She paused to hold back tears from her watery eyes.
“Like literally, I can’t even talk about it,” she continued. “Like, we won. We won that game, and it was taken away from us in two seconds. It’s horrible. It’s absolutely just devastating.”
Despite the loss, Scherlacher said it was the best he’s seen the Lady Bombers play all season. After all, Kenston did push the No. 1-ranked team in Ohio to the brink of elimination.
Not to mention, St. Ursula Academy is ranked in the top 10 nationally.
“A lot of the kids felt it was the best match they played in their careers at Kenston,” Scherlacher said. “They talked about playing with a lot of heart, with a lot of passion, and the coaching staff is extremely proud of them. I’m sure the whole community is.”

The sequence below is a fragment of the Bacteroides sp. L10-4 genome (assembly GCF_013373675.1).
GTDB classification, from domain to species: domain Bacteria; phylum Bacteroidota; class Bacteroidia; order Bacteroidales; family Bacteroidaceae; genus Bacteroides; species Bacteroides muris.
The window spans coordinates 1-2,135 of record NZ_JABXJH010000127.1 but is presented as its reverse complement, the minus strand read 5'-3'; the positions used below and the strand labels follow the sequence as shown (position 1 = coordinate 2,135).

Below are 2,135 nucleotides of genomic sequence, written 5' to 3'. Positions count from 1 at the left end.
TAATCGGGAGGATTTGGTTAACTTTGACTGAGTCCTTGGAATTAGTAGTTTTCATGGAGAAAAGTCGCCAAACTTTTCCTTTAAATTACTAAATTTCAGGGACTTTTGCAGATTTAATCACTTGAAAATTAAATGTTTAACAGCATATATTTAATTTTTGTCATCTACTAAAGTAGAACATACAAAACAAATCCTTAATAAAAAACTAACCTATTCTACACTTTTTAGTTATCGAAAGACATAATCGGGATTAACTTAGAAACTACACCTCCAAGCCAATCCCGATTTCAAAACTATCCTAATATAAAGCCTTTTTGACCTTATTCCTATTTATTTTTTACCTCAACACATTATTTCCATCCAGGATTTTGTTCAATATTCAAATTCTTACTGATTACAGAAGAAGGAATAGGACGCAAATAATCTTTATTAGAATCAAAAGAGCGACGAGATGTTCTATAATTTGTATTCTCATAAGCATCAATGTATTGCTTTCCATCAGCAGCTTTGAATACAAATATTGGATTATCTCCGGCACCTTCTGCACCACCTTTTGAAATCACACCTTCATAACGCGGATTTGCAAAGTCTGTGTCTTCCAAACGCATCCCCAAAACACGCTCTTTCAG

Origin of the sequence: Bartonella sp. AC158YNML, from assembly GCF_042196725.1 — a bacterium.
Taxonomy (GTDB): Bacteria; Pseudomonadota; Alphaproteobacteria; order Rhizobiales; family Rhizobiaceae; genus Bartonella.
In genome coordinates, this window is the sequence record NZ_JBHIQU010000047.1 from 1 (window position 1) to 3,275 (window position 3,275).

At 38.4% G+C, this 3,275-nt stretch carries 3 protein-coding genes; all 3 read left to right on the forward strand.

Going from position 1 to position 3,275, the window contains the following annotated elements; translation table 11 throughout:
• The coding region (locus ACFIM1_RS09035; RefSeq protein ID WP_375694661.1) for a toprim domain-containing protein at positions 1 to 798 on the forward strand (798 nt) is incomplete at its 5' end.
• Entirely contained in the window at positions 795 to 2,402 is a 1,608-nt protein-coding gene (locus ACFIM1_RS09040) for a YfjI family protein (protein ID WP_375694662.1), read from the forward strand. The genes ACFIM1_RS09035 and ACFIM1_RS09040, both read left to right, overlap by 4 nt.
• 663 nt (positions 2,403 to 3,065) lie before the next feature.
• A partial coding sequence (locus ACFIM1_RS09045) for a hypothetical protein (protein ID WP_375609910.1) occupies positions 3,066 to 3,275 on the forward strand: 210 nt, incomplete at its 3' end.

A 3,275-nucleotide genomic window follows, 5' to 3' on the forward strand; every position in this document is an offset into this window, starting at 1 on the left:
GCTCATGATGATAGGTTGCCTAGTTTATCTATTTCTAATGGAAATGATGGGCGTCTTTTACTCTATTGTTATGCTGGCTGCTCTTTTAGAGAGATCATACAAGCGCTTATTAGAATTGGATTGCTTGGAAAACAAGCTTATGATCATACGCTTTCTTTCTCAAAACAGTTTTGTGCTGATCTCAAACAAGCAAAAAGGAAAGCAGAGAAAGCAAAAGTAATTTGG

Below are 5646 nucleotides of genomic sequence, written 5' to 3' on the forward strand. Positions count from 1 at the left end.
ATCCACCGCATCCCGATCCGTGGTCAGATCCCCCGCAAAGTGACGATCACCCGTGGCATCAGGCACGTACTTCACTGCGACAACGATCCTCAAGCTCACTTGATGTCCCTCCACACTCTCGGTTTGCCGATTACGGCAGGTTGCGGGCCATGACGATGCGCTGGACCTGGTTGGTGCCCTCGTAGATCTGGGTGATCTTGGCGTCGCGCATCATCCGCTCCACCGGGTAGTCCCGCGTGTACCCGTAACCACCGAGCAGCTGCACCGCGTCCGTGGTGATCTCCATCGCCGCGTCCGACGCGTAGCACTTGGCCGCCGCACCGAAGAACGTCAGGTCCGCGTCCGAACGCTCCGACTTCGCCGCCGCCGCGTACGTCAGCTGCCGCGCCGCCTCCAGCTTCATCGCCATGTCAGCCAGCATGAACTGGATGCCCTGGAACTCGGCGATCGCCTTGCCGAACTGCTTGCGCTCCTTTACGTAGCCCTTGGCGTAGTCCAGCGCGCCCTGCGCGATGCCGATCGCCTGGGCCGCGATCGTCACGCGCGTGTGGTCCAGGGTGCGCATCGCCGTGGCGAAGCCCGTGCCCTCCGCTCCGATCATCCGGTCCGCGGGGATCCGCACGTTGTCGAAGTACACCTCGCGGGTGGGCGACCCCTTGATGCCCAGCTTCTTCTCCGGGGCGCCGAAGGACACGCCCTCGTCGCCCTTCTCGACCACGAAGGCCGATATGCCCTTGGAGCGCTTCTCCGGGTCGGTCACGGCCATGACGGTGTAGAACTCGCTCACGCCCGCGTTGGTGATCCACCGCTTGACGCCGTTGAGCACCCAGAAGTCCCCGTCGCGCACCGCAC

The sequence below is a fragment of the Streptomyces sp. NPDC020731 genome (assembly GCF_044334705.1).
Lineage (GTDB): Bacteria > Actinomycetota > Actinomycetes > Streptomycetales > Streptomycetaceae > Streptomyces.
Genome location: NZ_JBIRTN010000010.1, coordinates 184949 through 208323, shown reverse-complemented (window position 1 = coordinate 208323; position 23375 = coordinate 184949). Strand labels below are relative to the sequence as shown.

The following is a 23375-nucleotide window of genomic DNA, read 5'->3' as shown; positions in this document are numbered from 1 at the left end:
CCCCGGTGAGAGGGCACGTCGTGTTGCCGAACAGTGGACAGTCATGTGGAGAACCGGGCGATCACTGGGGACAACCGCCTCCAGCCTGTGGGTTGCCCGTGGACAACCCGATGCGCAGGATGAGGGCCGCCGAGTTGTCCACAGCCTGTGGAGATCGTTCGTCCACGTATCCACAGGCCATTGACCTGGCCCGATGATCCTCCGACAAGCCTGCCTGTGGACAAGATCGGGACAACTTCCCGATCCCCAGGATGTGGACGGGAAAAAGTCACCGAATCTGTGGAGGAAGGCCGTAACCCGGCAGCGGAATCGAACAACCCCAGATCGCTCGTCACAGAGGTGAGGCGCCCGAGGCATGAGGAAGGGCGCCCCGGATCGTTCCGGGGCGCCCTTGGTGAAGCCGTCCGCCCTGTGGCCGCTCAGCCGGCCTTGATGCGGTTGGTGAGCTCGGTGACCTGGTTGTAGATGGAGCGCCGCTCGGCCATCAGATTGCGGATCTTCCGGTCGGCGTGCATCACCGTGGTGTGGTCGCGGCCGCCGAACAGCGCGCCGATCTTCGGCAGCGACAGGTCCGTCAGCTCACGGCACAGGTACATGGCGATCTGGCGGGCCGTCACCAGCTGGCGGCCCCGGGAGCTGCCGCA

Kenston School Board President Anne Randall supported that claim.
Randall rarely misses a game. She also attends the majority of football and basketball games, among other scholastic sporting events.
The No. 1 thing Randall wanted to emphasize is that high school sports are huge nights of enjoyment, she said.
“I get hooked on these kids. I get hooked on these teams,” she said. “They’re all out there trying their best, and it doesn’t matter what sport. These events are just terrific.”
As a big underdog against St. Ursula, Kenston fans were just hoping to win one game in the best-of-five match, Randall said.
But after winning the second and third games, the Lady Bombers owned a 2-1 advantage against their private-school opponents.